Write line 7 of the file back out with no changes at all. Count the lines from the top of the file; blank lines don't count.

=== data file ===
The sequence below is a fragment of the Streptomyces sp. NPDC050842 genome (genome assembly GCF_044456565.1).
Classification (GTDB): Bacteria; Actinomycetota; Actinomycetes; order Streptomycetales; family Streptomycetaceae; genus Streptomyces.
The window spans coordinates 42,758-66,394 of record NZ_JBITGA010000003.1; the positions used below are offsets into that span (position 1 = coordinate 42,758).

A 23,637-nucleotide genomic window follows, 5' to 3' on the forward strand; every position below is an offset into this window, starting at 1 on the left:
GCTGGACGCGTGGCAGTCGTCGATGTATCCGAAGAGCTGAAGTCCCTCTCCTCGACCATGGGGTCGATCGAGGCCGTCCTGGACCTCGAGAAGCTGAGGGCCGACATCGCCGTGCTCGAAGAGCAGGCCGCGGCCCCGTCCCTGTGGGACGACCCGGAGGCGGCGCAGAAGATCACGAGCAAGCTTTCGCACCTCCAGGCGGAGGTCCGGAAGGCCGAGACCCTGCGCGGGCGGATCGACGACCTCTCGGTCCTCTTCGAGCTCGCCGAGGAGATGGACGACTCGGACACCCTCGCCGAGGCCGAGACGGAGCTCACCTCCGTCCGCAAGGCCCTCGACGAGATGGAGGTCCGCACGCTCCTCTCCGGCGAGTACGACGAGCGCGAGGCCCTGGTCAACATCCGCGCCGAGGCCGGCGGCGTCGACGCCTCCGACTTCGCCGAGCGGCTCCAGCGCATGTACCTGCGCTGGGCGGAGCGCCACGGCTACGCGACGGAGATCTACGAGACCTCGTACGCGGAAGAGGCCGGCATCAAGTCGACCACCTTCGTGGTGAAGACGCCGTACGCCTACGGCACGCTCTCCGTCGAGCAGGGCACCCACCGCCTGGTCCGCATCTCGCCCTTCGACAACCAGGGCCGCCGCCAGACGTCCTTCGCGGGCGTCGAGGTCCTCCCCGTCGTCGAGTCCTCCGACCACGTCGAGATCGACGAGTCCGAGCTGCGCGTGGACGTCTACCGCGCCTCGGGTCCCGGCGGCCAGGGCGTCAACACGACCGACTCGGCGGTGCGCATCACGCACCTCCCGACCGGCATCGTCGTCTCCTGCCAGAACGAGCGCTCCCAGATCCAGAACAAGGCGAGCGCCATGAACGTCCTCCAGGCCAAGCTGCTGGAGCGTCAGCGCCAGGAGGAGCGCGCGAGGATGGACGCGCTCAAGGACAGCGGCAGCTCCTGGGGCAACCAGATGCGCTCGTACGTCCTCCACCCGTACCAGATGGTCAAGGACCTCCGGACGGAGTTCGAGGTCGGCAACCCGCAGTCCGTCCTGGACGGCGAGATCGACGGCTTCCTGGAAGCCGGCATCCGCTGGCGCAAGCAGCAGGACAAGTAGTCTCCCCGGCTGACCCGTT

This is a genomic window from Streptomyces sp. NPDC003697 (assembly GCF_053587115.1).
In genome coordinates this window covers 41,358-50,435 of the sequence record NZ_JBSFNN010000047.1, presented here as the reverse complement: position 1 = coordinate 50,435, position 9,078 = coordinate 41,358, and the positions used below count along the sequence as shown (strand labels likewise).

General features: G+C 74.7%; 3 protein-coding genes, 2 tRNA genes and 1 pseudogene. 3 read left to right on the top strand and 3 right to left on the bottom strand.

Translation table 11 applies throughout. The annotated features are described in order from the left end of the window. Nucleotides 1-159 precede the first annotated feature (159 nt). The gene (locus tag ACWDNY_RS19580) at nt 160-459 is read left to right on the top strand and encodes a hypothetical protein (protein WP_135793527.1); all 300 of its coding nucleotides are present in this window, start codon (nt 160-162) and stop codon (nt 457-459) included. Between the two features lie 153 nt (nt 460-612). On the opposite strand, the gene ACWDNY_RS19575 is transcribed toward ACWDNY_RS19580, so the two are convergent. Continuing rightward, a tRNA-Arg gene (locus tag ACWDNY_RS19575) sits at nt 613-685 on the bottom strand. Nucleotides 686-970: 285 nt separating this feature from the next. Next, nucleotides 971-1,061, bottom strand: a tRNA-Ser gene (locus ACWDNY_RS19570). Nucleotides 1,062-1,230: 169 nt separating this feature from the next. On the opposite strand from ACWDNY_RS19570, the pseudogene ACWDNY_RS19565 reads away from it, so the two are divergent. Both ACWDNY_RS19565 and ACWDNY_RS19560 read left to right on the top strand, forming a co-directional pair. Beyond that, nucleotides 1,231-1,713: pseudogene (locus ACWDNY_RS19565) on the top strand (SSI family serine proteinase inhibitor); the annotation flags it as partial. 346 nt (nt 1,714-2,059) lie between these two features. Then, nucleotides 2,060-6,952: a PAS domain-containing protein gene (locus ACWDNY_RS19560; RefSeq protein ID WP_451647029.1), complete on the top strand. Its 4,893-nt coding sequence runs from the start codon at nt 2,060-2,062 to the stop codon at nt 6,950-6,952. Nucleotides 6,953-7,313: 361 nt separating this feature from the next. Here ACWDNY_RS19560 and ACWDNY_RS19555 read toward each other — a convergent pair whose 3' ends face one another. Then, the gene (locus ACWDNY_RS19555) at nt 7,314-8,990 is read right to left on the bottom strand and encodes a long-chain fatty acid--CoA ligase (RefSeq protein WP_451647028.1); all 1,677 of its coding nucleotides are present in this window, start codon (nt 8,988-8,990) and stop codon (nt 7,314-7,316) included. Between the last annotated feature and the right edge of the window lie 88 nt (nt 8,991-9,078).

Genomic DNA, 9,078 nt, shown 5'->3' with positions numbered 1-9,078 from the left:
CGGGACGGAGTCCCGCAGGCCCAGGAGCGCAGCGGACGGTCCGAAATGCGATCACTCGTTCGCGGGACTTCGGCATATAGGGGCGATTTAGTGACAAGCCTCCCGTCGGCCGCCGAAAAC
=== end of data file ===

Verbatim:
In genome coordinates this window covers 41,358-50,435 of the sequence record NZ_JBSFNN010000047.1, presented here as the reverse complement: position 1 = coordinate 50,435, position 9,078 = coordinate 41,358, and the positions used below count along the sequence as shown (strand labels likewise).